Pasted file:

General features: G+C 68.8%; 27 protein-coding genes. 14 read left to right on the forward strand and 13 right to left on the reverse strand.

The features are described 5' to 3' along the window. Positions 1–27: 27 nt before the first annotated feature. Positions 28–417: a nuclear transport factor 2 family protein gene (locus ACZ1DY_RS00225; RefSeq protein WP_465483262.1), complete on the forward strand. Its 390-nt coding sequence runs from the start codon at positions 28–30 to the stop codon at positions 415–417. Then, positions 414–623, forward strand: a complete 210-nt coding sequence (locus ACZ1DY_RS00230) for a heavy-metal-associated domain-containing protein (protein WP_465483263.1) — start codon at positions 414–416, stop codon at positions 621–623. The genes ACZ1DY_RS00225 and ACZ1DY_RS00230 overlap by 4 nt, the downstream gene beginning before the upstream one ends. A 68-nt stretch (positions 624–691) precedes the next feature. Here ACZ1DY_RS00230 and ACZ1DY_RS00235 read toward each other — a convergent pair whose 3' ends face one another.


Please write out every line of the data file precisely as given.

General features: G+C 68.8%; 27 protein-coding genes. 14 read left to right on the forward strand and 13 right to left on the reverse strand.

The features are described 5' to 3' along the window. Positions 1–27: 27 nt before the first annotated feature. Positions 28–417: a nuclear transport factor 2 family protein gene (locus ACZ1DY_RS00225; RefSeq protein WP_465483262.1), complete on the forward strand. Its 390-nt coding sequence runs from the start codon at positions 28–30 to the stop codon at positions 415–417. Then, positions 414–623, forward strand: a complete 210-nt coding sequence (locus ACZ1DY_RS00230) for a heavy-metal-associated domain-containing protein (protein WP_465483263.1) — start codon at positions 414–416, stop codon at positions 621–623. The genes ACZ1DY_RS00225 and ACZ1DY_RS00230 overlap by 4 nt, the downstream gene beginning before the upstream one ends. A 68-nt stretch (positions 624–691) precedes the next feature. Here ACZ1DY_RS00230 and ACZ1DY_RS00235 read toward each other — a convergent pair whose 3' ends face one another.